Feeling burnt out? Light a new fire

Macy Holloway

“No, it’s not exactly a bang my head against the wall, pull out my fingernails bored.” I tell my soon-to-be former boss of my current predicament over Chile’s margaritas this past weekend. “It’s more like I’m doing the work and I’m watching the newer people smile and laugh and learn all that stuff I learned two years ago and I just all of the sudden realize that, that probably won’t happen again for me here.”

Now you have to realize that my current boss just gets me in a way that not many employers ever have or will. So when I storm into the office once a month and say crazy things like, “No, Jeff I can’t ask them again because they won’t want to do it because they don’t see the underlying value in covering something like this…and literally, I’m just here, trying to let the message speak and dance with all of these gorgeous, flowering organizations on campus, but they- they’re over in some cinder block building somewhere yelling about ads and page views!”

I hadn’t until very recently ever noticed how relaxed I actually am about life, issues and deadlines–I know, probably a bit surprising for someone who’s worked in the journalism industry for the past three years; but hey, I’m a Writing major. So while my decision to leave Student Media for my last semester of college wasn’t a surprise to me, it was to my friends.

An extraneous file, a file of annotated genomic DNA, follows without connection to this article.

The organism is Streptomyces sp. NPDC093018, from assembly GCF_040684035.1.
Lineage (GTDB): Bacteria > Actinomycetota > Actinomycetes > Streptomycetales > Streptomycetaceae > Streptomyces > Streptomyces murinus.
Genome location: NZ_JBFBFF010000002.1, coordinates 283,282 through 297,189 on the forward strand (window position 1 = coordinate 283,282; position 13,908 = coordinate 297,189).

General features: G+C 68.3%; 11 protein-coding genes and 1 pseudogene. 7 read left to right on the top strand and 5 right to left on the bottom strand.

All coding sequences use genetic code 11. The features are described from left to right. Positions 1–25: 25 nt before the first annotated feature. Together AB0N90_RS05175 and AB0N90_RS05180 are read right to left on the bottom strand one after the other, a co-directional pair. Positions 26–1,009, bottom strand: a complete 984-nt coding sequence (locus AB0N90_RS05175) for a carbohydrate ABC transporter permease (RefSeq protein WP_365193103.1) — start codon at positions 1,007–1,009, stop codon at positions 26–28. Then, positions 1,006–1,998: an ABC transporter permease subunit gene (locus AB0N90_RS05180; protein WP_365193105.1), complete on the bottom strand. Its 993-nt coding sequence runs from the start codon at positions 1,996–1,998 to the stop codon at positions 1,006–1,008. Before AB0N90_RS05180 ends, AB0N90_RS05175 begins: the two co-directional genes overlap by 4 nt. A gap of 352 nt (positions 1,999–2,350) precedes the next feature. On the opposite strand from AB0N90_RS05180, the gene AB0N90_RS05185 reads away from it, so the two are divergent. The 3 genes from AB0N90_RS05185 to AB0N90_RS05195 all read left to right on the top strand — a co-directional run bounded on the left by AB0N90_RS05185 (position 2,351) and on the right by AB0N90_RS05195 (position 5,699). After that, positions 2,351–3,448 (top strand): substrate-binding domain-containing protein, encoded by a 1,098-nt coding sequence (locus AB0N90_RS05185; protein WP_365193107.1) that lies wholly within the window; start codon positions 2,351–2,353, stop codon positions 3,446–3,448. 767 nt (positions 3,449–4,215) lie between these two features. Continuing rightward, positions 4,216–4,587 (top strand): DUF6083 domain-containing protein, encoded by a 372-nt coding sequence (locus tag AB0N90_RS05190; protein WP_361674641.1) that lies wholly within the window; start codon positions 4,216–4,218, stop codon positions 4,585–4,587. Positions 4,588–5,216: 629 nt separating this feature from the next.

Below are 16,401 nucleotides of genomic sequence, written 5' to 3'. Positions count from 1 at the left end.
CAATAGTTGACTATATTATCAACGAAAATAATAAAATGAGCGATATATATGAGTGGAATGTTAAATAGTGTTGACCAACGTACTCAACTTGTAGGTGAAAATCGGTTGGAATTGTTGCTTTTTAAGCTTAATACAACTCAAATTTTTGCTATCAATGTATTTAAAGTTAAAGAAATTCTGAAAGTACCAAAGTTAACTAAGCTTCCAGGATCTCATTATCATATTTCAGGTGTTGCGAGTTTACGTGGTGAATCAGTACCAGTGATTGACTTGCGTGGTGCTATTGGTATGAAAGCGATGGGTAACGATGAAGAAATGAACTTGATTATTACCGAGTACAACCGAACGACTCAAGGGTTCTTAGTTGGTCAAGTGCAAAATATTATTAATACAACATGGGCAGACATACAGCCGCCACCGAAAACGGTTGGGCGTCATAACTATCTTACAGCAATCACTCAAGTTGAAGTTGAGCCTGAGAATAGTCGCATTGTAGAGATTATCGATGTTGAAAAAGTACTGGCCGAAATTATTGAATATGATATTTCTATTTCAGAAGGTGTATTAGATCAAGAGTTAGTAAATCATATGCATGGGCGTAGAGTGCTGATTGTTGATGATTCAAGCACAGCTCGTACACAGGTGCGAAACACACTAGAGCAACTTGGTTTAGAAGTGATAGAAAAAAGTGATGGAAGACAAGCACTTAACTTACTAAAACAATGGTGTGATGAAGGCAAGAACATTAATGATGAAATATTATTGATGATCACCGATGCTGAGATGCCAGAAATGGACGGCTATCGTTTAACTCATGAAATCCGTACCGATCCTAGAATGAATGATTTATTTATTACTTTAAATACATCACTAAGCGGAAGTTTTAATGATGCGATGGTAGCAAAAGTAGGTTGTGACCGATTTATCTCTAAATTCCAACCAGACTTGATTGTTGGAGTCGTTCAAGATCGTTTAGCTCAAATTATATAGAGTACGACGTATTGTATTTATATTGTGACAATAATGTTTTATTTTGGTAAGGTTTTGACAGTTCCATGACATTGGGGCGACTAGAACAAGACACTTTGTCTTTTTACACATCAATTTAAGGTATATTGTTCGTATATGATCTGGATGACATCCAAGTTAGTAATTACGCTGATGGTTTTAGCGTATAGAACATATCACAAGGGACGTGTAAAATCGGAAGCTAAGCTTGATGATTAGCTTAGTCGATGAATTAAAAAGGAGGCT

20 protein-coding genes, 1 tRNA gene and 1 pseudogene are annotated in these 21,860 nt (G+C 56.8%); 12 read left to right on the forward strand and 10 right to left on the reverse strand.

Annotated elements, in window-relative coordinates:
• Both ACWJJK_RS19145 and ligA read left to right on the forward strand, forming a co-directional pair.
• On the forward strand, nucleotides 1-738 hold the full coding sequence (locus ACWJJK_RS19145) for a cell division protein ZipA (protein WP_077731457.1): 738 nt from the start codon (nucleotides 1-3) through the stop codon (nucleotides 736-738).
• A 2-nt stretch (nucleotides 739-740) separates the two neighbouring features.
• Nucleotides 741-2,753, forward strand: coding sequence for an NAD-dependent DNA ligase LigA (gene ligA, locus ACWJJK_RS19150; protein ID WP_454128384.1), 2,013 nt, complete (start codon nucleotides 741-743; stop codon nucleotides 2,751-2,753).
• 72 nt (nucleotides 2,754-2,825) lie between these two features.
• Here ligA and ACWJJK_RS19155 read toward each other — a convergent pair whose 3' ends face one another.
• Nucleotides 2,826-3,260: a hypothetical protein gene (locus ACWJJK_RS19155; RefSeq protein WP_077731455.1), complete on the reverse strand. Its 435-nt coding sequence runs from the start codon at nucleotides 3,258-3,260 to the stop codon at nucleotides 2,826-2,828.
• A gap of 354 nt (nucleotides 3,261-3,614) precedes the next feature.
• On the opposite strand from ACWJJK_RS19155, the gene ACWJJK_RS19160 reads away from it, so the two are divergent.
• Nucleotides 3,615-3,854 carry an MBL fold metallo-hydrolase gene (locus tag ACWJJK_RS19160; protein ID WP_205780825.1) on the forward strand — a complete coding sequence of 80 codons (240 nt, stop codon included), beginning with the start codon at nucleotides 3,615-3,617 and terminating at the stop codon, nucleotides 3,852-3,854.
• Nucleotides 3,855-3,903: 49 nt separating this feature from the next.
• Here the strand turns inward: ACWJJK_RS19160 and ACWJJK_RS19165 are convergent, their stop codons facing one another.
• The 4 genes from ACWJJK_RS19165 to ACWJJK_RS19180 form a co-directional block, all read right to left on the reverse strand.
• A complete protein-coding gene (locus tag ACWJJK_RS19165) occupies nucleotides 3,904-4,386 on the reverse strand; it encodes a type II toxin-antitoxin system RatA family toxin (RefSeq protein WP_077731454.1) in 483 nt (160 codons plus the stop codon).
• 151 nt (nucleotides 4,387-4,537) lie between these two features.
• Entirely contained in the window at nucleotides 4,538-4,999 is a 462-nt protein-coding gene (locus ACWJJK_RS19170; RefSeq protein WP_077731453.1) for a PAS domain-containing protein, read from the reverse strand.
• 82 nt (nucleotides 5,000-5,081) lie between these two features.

Personally, I don’t think it’s healthy to remain stagnant in a job that doesn’t fulfill you, and I feel like over the past three years each of my jobs has been able to do that so far. But as soon as I felt that seeping feeling of ‘maybe I could be doing something more,’ I made a choice.

I’m a big believer in finding inspiration wherever you are and I felt like maybe taking this chance and being away from the honeycomb of friends and noise I’ve been surrounded by since I first stepped on campus is the best way to say goodbye.

This shouldn’t be a choice you let anyone else make for you, when you’re walking down the pedestrium, watching the sun shine through your fingertips and listening to your favorite song–that’s when you make your choice.

Ask yourself, what do I want to be doing for the next six months with my time? What have I been wanting to accomplish? Because now I can finally stop all the long-winded procrastination and just start living the creative adult life I’ve been daydreaming about as I rewatch episodes of Bob’s Burgers and hope to God that one day I’ll be as fulfilled with everyday life as Gene.

It may be scary and your friends may try to talk you out of it, but give it a week. Once you start thinking about all of the possible things you could do with your free time–being able to read again, write that book, make that short film or tackle that project you know is going to be kick ass–explaining yourself almost seems meaningless because who wouldn’t want this kind of time?

So if even for a second you begin to feel burnt out, take a walk, and try to think about the sort of fire you really want to start.